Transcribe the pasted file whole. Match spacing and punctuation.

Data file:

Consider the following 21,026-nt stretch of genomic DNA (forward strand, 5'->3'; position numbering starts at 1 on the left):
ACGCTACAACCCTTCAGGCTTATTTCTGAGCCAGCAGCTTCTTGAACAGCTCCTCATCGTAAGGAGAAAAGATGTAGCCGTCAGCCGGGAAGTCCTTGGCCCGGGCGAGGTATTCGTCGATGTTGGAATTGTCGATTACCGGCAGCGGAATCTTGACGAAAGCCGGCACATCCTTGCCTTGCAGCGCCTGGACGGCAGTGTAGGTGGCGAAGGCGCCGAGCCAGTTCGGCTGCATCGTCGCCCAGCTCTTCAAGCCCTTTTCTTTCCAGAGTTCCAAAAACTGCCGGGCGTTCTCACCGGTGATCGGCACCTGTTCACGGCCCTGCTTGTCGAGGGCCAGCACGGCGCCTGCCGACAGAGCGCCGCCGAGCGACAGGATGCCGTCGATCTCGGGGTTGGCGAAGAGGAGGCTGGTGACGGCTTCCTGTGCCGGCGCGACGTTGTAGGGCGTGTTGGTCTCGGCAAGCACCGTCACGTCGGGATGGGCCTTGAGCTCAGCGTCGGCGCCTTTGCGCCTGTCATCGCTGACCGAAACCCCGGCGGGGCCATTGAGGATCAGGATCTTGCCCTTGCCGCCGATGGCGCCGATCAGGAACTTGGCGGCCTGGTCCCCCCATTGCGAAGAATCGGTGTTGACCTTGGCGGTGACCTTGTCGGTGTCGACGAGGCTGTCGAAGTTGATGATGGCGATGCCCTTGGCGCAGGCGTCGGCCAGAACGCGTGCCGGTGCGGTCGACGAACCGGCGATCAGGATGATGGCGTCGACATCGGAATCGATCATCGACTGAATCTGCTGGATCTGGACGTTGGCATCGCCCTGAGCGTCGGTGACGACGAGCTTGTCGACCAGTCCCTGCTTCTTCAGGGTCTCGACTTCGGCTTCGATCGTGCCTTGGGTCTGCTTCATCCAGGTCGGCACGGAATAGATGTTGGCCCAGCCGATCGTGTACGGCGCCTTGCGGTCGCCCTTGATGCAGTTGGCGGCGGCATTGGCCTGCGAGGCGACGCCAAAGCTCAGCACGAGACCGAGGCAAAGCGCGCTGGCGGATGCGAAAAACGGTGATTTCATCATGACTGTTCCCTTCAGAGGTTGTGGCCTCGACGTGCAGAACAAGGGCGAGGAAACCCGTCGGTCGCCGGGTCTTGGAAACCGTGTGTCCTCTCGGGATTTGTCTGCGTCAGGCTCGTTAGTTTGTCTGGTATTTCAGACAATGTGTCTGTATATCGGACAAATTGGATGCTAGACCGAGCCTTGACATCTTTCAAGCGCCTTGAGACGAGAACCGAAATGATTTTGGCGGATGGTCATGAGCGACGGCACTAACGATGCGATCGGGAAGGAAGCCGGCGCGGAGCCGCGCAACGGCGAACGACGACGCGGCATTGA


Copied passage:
Consider the following 21,026-nt stretch of genomic DNA (forward strand, 5'->3'; position numbering starts at 1 on the left):
ACGCTACAACCCTTCAGGCTTATTTCTGAGCCAGCAGCTTCTTGAACAGCTCCTCATCGTAAGGAGAAAAGATGTAGCCGTCAGCCGGGAAGTCCTTGGCCCGGGCGAGGTATTCGTCGATGTTGGAATTGTCGATTACCGGCAGCGGAATCTTGACGAAAGCCGGCACATCCTTGCCTTGCAGCGCCTGGACGGCAGTGTAGGTGGCGAAGGCGCCGAGCCAGTTCGGCTGCATCGTCGCCCAGCTCTTCAAGCCCTTTTCTTTCCAGAGTTCCAAAAACTGCCGGGCGTTCTCACCGGTGATCGGCACCTGTTCACGGCCCTGCTTGTCGAGGGCCAGCACGGCGCCTGCCGACAGAGCGCCGCCGAGCGACAGGATGCCGTCGATCTCGGGGTTGGCGAAGAGGAGGCTGGTGACGGCTTCCTGTGCCGGCGCGACGTTGTAGGGCGTGTTGGTCTCGGCAAGCACCGTCACGTCGGGATGGGCCTTGAGCTCAGCGTCGGCGCCTTTGCGCCTGTCATCGCTGACCGAAACCCCGGCGGGGCCATTGAGGATCAGGATCTTGCCCTTGCCGCCGATGGCGCCGATCAGGAACTTGGCGGCCTGGTCCCCCCATTGCGAAGAATCGGTGTTGACCTTGGCGGTGACCTTGTCGGTGTCGACGAGGCTGTCGAAGTTGATGATGGCGATGCCCTTGGCGCAGGCGTCGGCCAGAACGCGTGCCGGTGCGGTCGACGAACCGGCGATCAGGATGATGGCGTCGACATCGGAATCGATCATCGACTGAATCTGCTGGATCTGGACGTTGGCATCGCCCTGAGCGTCGGTGACGACGAGCTTGTCGACCAGTCCCTGCTTCTTCAGGGTCTCGACTTCGGCTTCGATCGTGCCTTGGGTCTGCTTCATCCAGGTCGGCACGGAATAGATGTTGGCCCAGCCGATCGTGTACGGCGCCTTGCGGTCGCCCTTGATGCAGTTGGCGGCGGCATTGGCCTGCGAGGCGACGCCAAAGCTCAGCACGAGACCGAGGCAAAGCGCGCTGGCGGATGCGAAAAACGGTGATTTCATCATGACTGTTCCCTTCAGAGGTTGTGGCCTCGACGTGCAGAACAAGGGCGAGGAAACCCGTCGGTCGCCGGGTCTTGGAAACCGTGTGTCCTCTCGGGATTTGTCTGCGTCAGGCTCGTTAGTTTGTCTGGTATTTCAGACAATGTGTCTGTATATCGGACAAATTGGATGCTAGACCGAGCCTTGACATCTTTCAAGCGCCTTGAGACGAGAACCGAAATGATTTTGGCGGATGGTCATGAGCGACGGCACTAACGATGCGATCGGGAAGGAAGCCGGCGCGGAGCCGCGCAACGGCGAACGACGACGCGGCATTGA